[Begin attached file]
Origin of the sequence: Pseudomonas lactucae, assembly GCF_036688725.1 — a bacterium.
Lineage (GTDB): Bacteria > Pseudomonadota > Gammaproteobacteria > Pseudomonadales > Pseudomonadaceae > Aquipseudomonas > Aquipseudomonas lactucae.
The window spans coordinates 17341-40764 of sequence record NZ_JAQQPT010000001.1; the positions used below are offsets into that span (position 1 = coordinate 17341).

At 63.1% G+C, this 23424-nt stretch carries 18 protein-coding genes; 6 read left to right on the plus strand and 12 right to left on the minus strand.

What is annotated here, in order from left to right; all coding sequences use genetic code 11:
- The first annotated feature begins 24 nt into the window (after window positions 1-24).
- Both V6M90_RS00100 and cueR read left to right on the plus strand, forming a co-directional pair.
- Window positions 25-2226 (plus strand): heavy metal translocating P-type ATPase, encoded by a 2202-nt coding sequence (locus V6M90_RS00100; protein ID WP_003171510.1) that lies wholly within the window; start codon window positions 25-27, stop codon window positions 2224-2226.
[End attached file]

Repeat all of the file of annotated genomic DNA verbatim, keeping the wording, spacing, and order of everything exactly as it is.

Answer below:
Origin of the sequence: Pseudomonas lactucae, assembly GCF_036688725.1 — a bacterium.
Lineage (GTDB): Bacteria > Pseudomonadota > Gammaproteobacteria > Pseudomonadales > Pseudomonadaceae > Aquipseudomonas > Aquipseudomonas lactucae.
The window spans coordinates 17341-40764 of sequence record NZ_JAQQPT010000001.1; the positions used below are offsets into that span (position 1 = coordinate 17341).

At 63.1% G+C, this 23424-nt stretch carries 18 protein-coding genes; 6 read left to right on the plus strand and 12 right to left on the minus strand.

What is annotated here, in order from left to right; all coding sequences use genetic code 11:
- The first annotated feature begins 24 nt into the window (after window positions 1-24).
- Both V6M90_RS00100 and cueR read left to right on the plus strand, forming a co-directional pair.
- Window positions 25-2226 (plus strand): heavy metal translocating P-type ATPase, encoded by a 2202-nt coding sequence (locus V6M90_RS00100; protein ID WP_003171510.1) that lies wholly within the window; start codon window positions 25-27, stop codon window positions 2224-2226.